A friend of mine recently told me a story about her dogs. They're old dogs now and have been together for many many years. When they were young and my friend brought home the second dog to live with the first, the vet warned that there would be showdown sometime in the first few days. She warned it would be nasty, but that my friend should let it happen. This was how the dogs would establish hierarchy. The showdown happened and it was awful - a viscious, scary dog fight. When it was over, one was top dog and one was underdog, for the rest of their lives.
I've been thinking about that story this week as I've heard one friend after another say that already, one month into the school year, their child is being bullied. It seems that the kids are trying to establish their rank and hierarchy too. What a shame.
One of my friends whose son has been relentlessly bullied in the past is facing it all again this year. My friend doesn't know what to do, but she's been getting lots of advice from others - talk to the school, move him to another school. Two of my colleagues have learned their kids have been bullied this week, one verbally, the other physically assaulted in the school yard with staff on watch. It's so frustrating for parents. What should they do? What can they do? And is their child safe at school? That's the bottom line, isn't it? No one wants to drop their child off at school and wonder all day long if he's safe, if he's being hurt, if school staff is paying attention.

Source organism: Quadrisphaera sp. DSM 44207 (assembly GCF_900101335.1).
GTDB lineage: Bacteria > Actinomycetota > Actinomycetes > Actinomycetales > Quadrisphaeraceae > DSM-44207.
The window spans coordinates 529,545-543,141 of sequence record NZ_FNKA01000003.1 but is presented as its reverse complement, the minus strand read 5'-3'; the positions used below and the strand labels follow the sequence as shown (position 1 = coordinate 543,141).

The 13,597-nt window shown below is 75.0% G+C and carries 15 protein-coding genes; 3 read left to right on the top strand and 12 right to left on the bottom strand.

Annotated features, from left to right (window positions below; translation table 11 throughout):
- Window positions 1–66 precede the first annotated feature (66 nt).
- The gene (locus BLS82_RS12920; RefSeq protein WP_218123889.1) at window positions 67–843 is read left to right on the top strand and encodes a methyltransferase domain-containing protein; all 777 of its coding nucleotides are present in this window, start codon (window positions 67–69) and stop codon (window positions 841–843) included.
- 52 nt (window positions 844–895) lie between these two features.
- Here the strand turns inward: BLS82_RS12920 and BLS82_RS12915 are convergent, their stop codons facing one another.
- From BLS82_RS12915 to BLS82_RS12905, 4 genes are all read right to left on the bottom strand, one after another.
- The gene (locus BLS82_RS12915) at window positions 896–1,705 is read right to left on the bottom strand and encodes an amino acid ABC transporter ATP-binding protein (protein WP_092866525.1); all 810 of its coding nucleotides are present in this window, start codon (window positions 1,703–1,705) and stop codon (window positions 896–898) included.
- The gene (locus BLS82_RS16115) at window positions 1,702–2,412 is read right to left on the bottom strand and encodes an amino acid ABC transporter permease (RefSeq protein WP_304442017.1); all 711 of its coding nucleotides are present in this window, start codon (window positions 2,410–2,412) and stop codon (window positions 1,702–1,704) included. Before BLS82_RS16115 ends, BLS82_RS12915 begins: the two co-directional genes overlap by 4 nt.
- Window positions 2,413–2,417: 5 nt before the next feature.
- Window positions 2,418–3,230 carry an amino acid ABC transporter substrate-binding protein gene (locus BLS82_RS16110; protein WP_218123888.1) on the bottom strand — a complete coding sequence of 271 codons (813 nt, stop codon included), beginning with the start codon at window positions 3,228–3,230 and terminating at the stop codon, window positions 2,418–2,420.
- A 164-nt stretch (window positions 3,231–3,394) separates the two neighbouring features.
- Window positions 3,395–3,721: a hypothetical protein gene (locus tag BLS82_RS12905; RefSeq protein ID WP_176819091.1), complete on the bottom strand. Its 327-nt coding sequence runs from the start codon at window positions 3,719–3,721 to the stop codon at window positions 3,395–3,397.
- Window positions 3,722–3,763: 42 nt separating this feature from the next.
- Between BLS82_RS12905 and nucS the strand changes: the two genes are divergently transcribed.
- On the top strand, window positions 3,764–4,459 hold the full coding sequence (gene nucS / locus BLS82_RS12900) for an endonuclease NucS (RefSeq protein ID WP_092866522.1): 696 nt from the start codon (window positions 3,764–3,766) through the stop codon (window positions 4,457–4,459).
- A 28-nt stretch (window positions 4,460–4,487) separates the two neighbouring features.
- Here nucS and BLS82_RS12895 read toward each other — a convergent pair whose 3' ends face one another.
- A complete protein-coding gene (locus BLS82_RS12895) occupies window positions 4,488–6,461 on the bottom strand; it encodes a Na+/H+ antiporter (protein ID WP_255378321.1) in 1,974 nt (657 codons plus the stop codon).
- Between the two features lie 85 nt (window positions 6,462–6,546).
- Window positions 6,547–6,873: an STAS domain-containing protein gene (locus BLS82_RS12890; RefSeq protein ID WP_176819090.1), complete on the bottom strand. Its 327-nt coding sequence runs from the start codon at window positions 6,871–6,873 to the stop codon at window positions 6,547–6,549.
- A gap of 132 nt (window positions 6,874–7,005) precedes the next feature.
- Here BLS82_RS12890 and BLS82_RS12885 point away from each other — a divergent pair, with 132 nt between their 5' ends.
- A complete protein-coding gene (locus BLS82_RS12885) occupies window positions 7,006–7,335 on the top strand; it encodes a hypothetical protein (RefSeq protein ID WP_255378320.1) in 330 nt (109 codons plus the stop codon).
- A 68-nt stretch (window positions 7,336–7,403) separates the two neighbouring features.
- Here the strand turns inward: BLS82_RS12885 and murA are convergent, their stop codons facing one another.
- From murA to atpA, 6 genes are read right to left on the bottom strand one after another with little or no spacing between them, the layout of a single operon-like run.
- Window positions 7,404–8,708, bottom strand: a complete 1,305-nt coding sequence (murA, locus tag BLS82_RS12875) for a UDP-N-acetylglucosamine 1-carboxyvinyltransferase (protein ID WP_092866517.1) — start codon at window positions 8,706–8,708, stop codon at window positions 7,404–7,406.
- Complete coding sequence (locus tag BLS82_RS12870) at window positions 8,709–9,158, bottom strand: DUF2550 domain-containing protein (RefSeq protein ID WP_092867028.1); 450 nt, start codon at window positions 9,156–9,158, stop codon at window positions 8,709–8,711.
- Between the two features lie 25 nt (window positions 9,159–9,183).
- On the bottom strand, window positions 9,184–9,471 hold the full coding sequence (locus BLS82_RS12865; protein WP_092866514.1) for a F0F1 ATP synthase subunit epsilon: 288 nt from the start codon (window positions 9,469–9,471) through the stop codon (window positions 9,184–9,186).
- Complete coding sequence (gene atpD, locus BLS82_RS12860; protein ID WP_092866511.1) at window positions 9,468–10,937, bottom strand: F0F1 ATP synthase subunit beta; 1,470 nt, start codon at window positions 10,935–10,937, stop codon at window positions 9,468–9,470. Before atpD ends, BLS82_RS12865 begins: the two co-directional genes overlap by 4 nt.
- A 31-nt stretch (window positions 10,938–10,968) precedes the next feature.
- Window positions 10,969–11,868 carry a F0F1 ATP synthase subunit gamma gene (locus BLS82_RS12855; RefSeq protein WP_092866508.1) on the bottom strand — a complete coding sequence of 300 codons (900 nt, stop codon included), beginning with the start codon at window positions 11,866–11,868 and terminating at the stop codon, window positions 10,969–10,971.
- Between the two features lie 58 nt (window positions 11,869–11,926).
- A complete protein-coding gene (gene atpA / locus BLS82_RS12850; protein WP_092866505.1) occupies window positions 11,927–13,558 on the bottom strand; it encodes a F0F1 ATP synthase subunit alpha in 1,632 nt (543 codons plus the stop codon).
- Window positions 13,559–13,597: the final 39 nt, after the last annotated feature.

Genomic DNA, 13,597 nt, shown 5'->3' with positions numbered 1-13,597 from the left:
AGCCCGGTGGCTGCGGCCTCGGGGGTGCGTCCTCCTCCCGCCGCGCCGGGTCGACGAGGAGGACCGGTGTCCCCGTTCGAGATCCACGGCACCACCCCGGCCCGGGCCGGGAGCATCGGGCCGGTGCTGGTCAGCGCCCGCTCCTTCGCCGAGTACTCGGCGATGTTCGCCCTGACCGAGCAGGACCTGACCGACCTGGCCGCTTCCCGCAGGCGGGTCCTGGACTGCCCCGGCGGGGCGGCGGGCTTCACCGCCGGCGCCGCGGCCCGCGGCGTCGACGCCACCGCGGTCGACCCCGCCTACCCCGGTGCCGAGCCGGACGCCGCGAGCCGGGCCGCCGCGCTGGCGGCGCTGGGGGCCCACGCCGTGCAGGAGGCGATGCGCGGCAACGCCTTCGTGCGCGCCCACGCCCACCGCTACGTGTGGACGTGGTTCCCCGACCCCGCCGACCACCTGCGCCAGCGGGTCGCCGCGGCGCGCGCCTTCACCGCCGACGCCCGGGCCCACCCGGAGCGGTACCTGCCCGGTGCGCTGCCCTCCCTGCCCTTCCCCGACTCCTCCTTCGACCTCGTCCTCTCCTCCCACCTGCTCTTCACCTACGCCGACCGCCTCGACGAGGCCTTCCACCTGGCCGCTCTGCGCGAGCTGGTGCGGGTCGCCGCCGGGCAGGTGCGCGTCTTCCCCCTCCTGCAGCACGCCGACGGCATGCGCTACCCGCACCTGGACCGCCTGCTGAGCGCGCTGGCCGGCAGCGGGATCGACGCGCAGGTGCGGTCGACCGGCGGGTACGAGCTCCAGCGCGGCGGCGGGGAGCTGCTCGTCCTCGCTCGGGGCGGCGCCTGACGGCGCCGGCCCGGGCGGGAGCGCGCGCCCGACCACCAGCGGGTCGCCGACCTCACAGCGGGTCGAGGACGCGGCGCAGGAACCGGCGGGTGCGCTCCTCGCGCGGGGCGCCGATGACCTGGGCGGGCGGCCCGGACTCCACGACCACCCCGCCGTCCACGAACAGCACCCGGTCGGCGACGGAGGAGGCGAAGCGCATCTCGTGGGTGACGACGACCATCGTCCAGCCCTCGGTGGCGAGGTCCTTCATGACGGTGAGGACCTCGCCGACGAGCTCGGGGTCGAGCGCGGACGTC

Bullying takes such a toll on kids, and their parents. But no matter how many anti-bullying programs are brought into the schools, it persists. It seems to me we have to start raising empathetic, sympathetic, thoughtful and accepting kids long before they get to school. And schools have to create a deep culture of caring and support so that bullying doesn't even start. Possible? I think so. But I'm a glass-half-full kind of person.
We've spoken to many experts about this. I encourage you to have a look and think about your child and your child's school. Is everyone doing everything they can to make school not only safe, but wonderful?
Here's why it matters so much. In this interview, one of the most powerful I've done on bullying, we learned that bullying actually changes the brain of the victims. Some kids end up with post traumatic stress disorder. Here's that discussion.
Download our podast of the interview if you'd rather listen.